Tim Giago weaves memoir, commentary, reflection and poetry together to boldly illustrate his often-horrific experiences as a child at an Indian Mission boarding school run by the Catholic Church. Through his words, the experience of one Indian child becomes a metaphor for the experience of many who were literally ripped from their tribal roots and torn from their families for nine months of the year in order to be molded to better fit into mainstream America. They were not allowed to speak their own languages or follow their traditional customs, and cases of physical, sexual and psychological abuse were common. As a result, the Mission school experience often resulted in isolation, confusion, and intense psychological pain. This has contributed to problems including alcoholism, drug abuse, family violence and general alienation in an entire generation of Native Americans. Dramatic and intensely moving black-and white illustrations by Giagos daughter Denise illuminate the text.
When thirteen-year-old Mascha is sent to her grandparents’ for the summer, she spends her days bored and lonely at a nearby playground. There she meets Julia and Max, two young siblings who are incredibly shy and withdrawn. Mascha soon begins to suspect that they are being physically abused by their father, a prominent member of their small community. She tells her grandparents and the authorities, but they all refuse to believe her.
Twelve-year-old Sarah is told by her widowed father that she must leave the Frog Bay wilderness and go to school in the city to learn to speak English, but when the family that she lives with is cold and cruel, keeping her out of school, she earns the angel-like protection of a wise raven.
A Mexican boy who wants to be an artist goes to live with an uncle who makes him work in the fields all day and board in the barn at night. In spite of the severe treatment and with the encouragement of a village artist, the boy creates a place for himself as an artist and an individual.
One country: Pakistan. Two children: Iqbal Masih and Malala Yousafzai. Each was unafraid to speak out. He, against inhumane child slavery in the carpet trade. She, for the right of girls to attend school. Both were shot by those who disagreed with them—he in 1995, she in 2012. Iqbal was killed instantly; Malala miraculously survived and continues to speak out around the world. She was awarded the Nobel Peace Prize in 2014 for her work.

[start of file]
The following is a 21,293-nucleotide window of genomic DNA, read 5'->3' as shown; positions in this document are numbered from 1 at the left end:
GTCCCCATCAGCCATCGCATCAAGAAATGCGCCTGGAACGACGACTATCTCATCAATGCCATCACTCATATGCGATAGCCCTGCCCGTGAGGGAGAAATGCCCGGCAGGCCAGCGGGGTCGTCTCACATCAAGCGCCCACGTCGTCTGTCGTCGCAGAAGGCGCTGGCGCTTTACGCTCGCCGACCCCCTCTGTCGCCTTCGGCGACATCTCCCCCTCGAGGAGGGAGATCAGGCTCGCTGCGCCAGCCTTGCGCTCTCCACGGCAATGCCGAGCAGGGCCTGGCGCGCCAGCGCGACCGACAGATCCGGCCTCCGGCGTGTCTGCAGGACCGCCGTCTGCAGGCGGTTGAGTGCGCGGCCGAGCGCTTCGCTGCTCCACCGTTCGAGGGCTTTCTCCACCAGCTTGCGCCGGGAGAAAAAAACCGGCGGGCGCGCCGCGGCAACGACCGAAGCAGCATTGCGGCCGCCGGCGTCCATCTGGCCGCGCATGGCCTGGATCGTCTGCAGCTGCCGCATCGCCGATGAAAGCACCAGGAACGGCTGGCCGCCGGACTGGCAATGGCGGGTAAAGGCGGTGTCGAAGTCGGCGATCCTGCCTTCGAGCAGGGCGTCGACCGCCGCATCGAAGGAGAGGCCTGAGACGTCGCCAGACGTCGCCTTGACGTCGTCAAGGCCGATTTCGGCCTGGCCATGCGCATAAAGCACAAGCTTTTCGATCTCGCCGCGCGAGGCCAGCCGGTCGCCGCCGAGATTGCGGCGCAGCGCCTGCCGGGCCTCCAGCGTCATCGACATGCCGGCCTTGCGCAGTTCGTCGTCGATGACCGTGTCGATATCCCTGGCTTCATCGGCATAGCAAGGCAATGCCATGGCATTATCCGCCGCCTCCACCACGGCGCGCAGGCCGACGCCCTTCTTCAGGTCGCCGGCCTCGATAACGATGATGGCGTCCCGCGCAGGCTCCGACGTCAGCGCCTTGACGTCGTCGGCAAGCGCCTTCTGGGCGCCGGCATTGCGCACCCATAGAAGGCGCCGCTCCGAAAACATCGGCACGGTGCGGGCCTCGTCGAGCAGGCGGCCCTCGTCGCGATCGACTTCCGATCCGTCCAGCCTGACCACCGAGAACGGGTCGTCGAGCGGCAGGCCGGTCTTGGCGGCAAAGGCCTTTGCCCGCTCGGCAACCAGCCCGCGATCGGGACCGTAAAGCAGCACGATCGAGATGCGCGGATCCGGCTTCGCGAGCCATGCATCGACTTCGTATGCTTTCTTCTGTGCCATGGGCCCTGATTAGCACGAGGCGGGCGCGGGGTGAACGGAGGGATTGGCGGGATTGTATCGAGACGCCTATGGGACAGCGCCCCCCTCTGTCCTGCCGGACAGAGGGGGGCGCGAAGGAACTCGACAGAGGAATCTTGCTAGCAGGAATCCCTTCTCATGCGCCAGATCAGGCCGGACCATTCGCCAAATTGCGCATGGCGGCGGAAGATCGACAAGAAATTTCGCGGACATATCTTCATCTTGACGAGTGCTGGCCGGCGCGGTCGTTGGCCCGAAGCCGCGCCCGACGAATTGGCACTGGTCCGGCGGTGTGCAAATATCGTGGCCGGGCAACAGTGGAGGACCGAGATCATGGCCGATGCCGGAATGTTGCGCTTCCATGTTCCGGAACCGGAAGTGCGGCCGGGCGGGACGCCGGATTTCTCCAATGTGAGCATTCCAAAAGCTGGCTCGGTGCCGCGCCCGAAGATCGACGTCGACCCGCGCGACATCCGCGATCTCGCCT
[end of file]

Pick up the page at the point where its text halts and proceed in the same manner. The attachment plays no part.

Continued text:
An inspiring and compelling memoir from a young woman who lost her childhood to slavery—and built a new life grounded in determination and justice. Shyima Hall was born in Egypt on September 29, 1989, the seventh child of desperately poor parents. When she was eight, her parents sold her into slavery. Shyima then moved two hours away to Egypt’s capitol city of Cairo to live with a wealthy family and serve them eighteen hours a day, seven days a week. When she was ten, her captors moved to Orange County, California, and smuggled Shyima with them. Two years later, an anonymous call from a neighbor brought about the end of Shyima’s servitude—but her journey to true freedom was far from over. A volunteer at her local police department since she was a teenager, Shyima is passionate about helping to rescue others who are in bondage. Now a US citizen, she regularly speaks out about human trafficking and intends to one day become an immigration officer. In Hidden Girl, Shyima candidly reveals how she overcame her harrowing circumstances and brings vital awareness to a timely and relevant topic.
In the seedy underworld of Victorian London, a boy is born and abandoned. Snatched up by an unscrupulous and abusive showman, Wild Boy, covered in hair from head to toe, becomes a sideshow freak. Isolated from other children and wickedly abused by the cruel master who bought him, Wild Boy becomes an avid observer, developing Sherlock Holmes–like deductive skills. Although he is tormented and insulted, kicked and spat at, his quick mind takes in everything he sees. When a murder occurs at the fair, Wild Boy is hastily accused. Can he use his powers of deduction to save himself? And will the talented and spunky young acrobat Clarissa be with him — or against him?
Eel, an orphan, and his best friend Florrie must help Dr. John Snow prove that cholera is spread through water, and not poisonous air, when an epidemic sweeps across their London neighborhood in 1854.
Luke spends his days hanging out at the beach, working shifts at the local supermarket, and trying to stay out of trouble at school. His mate Bongo gets wasted, blocking out memories of the little brother that social services took away from his addict mom and avoiding the stepdad who hits him. And Casey, the girl they both love, longs to get away from her strict, controlling father and start anew in a place where she can be free. Set in Australia and narrated in alternating points of view, here is an affecting look at the evolving lives of three friends.